Susan: I’m a firm believer in having the end in mind and knowing how you’re going to get there. And there are different ways for different kinds of businesses. For some businesses, maybe your plan is, “I’m just going to close the doors one day.” Okay, that’s a fine plan and you can have that plan, but know that’s what you’re doing. I talk to a lot of business owners who are like, “I’m going to sell my business.” And you look at their business and you’re, like, all you have is a client list. You don’t have anything to sell because you are doing everything. And we don’t believe in slavery. They can’t buy you. So setting up that structure so that you have a business to sell or even hand down to children is really important. Without that, you don’t have anything to sell.

Gordon: Right. I always like that lesson because it really brings you back to all the things you’re talking about, the systems, the processes, and procedures because if the business can run without you, then you have a business.

Susan: Right.

Gordon: If the business requires you, you have a job.

Susan: Right. You have to think about whether another CEO can see themselves stepping into your shoes.

Gordon: When we come back, we’re going to hear Susan’s thoughts on what she would tell future entrepreneurs who are thinking about starting a business. Stay with us.

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Gordon: And we’re back with Susan Fennema, who’s the Chaos Eradicating Officer (CEO) of Beyond the Chaos, a consultancy helping small business owners extricate themselves from their day-to-day business operations so they can grow their businesses and get their lives back. Something we can all relate to. So, Susan, I thought before we go, we would ask you, what would you tell somebody who’s just thinking about starting their business? They haven’t started yet, they haven’t gotten into all the problems we’ve been reviewing. What would you tell them as they’re starting out on the journey?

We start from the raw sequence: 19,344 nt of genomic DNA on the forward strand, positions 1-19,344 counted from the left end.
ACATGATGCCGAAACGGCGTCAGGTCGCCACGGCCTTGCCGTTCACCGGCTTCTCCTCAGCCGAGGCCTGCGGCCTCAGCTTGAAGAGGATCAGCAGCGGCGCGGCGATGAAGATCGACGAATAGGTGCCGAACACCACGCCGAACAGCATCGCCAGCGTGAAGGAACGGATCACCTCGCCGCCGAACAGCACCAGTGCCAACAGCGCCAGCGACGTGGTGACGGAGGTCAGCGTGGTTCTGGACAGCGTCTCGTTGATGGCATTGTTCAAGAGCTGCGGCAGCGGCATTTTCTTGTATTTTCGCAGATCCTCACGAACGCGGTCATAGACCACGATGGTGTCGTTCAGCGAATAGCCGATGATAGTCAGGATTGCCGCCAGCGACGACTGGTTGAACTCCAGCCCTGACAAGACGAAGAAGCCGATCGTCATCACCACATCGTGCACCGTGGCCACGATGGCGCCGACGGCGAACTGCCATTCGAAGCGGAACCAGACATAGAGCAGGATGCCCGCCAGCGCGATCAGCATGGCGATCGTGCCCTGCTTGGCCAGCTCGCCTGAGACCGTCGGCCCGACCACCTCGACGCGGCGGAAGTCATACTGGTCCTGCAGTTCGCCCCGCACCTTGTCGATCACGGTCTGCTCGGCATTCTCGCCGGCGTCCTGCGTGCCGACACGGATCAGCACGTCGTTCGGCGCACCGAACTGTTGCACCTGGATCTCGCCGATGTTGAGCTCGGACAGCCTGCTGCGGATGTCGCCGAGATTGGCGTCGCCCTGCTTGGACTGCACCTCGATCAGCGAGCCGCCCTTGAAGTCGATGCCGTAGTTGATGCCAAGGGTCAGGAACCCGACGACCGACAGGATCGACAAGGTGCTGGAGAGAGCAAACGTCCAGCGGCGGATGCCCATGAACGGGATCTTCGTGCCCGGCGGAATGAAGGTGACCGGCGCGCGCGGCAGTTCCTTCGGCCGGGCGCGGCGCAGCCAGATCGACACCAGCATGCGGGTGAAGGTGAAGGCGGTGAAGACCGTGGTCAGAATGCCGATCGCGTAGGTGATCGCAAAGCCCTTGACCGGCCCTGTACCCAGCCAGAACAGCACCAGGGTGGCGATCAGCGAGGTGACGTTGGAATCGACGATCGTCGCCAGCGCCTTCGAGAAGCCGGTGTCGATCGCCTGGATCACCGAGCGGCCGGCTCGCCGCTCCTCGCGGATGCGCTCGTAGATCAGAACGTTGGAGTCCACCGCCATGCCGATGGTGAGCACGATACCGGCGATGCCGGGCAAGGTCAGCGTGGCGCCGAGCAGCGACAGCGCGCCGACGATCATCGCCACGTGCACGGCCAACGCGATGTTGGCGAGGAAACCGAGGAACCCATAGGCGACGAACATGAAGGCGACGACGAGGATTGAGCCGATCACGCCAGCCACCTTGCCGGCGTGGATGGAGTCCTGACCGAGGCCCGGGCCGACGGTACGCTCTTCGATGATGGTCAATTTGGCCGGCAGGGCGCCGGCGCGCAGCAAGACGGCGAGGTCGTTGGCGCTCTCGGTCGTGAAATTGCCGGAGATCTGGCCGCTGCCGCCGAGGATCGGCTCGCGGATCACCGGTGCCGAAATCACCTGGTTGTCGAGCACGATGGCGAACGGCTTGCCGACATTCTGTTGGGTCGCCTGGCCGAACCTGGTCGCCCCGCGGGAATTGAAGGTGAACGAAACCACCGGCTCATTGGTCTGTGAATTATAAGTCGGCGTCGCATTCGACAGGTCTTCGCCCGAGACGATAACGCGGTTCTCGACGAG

Advice for Someone Just Starting a Business

Susan: Well, first, keep the passion, because you don’t have any more passion than you do on Day One. After that, it’s going to dwindle. But even if you’re starting as a solopreneur and you want to grow your business, start with the process. Start with having tools. So if you are repeating how you send a proposal to a client the same way every time, it means that you have more space to serve the client. So putting that structure into place, even when it’s just you, is really important for your own sanity.

And then the other big thing I would tell them is to calendar block their time from day one. Make sure you are intentionally spending your time where you should be, and also making sure that the priorities of your personal world are not being taken away, and that you’re setting those boundaries that calendaring can help you do.